We at MyTennisLessons are excited to announce Gregg M. in Arlington, VA, as our instructor of the month for June. He is doing a fantastic job teaching his students. We were able to find some time between lessons to ask Gregg a few questions.
1. When did you decide to become a tennis pro?
When I was about 13, my coach needed some additional help working with the younger kids and that really planted the seed. It was a ton of fun and my first paying job! I went on to teach throughout high school and college and always enjoyed it. After I got settled in my career years later practicing law, I missed it, so started coaching again on the side.
2. In your opinion, what is the most important characteristic a tennis instructor should have?
I think the ability to adapt and understand the different strengths, weaknesses, goals and even personalities of your students is important. One method or approach of working with a student definitely does not fit all.
I also believe that being an active, competitive, committed player, and thus teaching by example, is a powerful tool. Think of it as continuing education! I think it is effective if students know you are going through the journey with them and also trying to get better yourself. How can I ask my students to compete hard in tournaments or improve conditioning and fitness if I am not willing to walk the walk, too?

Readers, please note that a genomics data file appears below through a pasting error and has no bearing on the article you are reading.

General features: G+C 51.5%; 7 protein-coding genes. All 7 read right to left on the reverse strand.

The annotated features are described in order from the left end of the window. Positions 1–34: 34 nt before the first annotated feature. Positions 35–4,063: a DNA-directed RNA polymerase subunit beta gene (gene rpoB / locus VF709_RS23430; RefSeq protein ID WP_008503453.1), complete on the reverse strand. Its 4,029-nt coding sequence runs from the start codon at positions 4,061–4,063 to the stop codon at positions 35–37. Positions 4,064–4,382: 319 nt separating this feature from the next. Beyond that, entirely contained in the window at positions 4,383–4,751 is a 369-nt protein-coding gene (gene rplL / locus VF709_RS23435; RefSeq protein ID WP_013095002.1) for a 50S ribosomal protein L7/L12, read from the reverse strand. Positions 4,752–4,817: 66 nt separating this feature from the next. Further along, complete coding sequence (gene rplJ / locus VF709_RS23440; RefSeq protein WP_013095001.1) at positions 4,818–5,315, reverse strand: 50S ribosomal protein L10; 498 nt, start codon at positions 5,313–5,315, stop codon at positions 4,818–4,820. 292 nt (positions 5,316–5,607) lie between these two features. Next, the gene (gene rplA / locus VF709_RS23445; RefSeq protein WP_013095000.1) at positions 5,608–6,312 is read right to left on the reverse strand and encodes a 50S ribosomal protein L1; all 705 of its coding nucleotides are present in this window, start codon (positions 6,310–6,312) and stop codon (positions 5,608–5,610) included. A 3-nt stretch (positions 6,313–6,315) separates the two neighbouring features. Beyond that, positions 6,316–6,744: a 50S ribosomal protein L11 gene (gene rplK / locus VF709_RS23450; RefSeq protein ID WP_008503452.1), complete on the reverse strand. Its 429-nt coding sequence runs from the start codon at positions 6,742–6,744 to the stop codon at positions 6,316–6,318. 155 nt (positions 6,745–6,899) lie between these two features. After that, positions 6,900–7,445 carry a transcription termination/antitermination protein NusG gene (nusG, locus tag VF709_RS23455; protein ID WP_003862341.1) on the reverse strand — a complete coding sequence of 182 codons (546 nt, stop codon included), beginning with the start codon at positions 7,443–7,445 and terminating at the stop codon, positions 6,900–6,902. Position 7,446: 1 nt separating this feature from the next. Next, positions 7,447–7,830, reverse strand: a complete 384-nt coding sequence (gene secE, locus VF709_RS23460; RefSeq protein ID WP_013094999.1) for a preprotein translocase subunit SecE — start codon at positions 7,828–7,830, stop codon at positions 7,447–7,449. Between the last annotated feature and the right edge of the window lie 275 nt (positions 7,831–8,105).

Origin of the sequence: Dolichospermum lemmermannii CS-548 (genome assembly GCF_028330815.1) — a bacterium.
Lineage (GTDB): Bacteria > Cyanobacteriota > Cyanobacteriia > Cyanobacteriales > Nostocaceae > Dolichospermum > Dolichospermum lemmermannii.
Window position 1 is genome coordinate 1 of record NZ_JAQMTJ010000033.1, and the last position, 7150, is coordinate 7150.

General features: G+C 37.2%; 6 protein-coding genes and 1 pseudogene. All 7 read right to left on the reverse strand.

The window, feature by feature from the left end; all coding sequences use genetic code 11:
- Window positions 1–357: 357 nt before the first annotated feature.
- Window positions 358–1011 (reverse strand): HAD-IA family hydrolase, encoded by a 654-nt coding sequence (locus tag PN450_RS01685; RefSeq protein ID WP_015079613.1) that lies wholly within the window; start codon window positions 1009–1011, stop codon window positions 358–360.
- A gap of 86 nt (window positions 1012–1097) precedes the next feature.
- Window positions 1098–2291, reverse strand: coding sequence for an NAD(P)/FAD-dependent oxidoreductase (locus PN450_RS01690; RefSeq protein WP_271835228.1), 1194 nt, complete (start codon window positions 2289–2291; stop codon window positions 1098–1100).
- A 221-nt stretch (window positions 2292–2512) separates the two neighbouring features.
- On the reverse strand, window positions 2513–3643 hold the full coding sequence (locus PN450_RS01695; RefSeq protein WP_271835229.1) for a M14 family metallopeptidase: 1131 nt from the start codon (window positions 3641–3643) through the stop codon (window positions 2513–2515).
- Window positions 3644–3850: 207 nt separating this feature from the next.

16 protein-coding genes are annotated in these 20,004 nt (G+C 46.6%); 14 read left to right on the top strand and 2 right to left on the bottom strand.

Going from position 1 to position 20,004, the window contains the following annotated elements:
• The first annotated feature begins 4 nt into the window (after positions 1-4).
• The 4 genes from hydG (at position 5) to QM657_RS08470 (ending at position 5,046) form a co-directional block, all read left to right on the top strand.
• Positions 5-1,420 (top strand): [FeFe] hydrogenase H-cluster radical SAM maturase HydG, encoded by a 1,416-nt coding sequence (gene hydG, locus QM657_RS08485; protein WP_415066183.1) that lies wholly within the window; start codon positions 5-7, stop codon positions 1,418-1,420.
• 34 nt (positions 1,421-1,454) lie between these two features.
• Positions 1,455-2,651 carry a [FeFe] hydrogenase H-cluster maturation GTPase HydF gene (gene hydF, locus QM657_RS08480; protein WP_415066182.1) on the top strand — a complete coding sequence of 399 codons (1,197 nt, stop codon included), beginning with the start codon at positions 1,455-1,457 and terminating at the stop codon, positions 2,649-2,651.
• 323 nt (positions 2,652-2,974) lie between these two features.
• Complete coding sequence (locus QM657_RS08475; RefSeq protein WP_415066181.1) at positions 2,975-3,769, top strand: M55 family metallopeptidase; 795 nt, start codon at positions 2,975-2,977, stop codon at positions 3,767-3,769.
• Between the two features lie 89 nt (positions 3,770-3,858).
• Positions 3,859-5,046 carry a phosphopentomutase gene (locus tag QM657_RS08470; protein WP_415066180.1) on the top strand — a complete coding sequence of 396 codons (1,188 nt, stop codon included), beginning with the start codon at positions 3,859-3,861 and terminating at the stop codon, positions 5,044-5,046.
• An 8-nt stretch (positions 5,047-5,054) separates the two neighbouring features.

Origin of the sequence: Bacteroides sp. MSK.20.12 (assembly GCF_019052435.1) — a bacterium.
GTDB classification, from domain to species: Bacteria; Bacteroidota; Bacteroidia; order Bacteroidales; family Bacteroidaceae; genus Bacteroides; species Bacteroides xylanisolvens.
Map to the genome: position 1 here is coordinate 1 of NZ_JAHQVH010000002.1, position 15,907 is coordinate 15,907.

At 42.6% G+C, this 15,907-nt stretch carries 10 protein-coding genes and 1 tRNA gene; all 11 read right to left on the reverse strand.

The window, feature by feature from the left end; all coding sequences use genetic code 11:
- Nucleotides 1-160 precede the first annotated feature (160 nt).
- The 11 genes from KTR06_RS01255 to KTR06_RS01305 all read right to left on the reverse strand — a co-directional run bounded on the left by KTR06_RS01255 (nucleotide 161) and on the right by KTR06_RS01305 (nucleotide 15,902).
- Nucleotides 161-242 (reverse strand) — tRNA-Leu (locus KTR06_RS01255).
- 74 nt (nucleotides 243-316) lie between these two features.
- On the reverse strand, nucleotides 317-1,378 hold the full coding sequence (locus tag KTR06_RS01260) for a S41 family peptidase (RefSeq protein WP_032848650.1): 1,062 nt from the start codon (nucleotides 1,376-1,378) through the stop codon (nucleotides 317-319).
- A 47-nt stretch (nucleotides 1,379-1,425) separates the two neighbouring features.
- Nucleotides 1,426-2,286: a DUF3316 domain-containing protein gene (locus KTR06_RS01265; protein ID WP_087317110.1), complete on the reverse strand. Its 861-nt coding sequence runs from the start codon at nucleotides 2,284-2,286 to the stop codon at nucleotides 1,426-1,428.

3. What is your favorite student success story?
My favorite success story is the first time I convinced one of my students that he was strong enough to compete in his first tournament and he ended up winning the whole thing!
4. You were part of the tennis team in high school and college. What kind of advice would you give young players looking to try out for their tennis team?
I think getting as much competitive tournament match play beforehand is critical. You need to get used to dealing with the less than ideal and stressful situations that competitive match play brings. This will not only sharpen your game, but also help you get “match tough.” Hitting around for fun or even taking lessons is a good start, but will only get you so far and is likely not enough to compete at a high level in high school or college.
5. What is the most important advice you can pass on to a beginner tennis player?
Realize that you have your whole life to continue to improve. Don’t get frustrated with only modest or even no improvement in the short term. Tennis is a journey. You can always get better and reach new goals. Some of my friends in their late forties are just starting to hit their stride!